Most other methods of aggregation
use a weighting system that accords the same importance to each country.
For example, the implicit weighting system of EKS type systems gives
the same importance to, say, Luxembourg, as to France, even though France's
economy is over 50 times larger than that of Luxembourg. As a consequence,
the different aggregation methods produce different results at the aggregate
level. These questions are discussed in more detail in annex II, but
as an empirical generalization it can be said that systems such as EKS
tend to produce somewhat larger differences between per capita incomes
between rich and poor countries than the GK method. All of the aggregation
systems proposed produce results much closer to one another than to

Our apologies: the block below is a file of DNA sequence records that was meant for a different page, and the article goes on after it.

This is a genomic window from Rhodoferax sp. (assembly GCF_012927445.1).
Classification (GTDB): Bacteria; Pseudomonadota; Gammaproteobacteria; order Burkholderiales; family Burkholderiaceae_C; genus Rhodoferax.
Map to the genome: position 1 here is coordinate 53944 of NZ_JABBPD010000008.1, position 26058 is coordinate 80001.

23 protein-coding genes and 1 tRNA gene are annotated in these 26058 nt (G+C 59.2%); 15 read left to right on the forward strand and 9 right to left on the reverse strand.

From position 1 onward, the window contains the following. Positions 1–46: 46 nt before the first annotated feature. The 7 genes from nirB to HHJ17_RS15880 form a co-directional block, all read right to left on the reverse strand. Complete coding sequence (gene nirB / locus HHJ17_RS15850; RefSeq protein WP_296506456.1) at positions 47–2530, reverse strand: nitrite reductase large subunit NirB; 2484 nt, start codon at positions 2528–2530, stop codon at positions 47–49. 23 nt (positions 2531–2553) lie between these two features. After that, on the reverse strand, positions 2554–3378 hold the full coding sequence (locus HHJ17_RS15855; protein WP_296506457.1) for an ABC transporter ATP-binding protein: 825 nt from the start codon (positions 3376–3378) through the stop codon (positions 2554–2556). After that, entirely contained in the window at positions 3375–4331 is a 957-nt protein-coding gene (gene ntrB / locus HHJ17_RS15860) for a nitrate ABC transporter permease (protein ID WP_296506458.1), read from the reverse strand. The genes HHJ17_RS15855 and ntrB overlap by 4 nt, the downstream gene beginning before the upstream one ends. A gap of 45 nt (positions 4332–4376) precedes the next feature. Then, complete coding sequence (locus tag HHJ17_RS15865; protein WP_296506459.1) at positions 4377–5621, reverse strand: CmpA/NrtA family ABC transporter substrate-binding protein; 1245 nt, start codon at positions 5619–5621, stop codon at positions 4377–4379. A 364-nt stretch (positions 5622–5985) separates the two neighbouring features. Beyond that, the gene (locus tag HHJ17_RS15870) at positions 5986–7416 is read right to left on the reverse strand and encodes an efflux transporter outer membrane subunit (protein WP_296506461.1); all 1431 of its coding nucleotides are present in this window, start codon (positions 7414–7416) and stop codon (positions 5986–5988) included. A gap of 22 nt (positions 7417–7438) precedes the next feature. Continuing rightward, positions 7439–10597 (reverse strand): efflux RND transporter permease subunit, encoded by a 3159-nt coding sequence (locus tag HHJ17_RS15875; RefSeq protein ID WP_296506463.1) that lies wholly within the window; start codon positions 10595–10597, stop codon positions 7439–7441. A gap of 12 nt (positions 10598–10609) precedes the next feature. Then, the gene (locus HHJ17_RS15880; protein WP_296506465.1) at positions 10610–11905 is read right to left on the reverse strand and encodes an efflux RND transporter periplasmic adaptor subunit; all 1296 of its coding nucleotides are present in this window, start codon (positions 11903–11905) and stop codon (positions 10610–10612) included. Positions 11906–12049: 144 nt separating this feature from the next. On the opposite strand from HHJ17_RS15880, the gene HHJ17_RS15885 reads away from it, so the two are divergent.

the nominal results obtained by converting by exchange rates.
 While aggregation methods such
as the EKS and GK systems move us towards better measures or real output
between countries, there is not yet agreement on criteria that would
allow one to say that one system was to be always used. To summarize,
the main claim for the GK method is that it follows the conventions
of national income accounting and produces additive results. As discussed
in annex II, the EKS system may have more basis in consumer theory than
the GK. In GK, the quantity of each item of a country is the weight,
while in EKS each country is given equal weight. There remain differences
among the experts on which system should be adopted, and in phase VI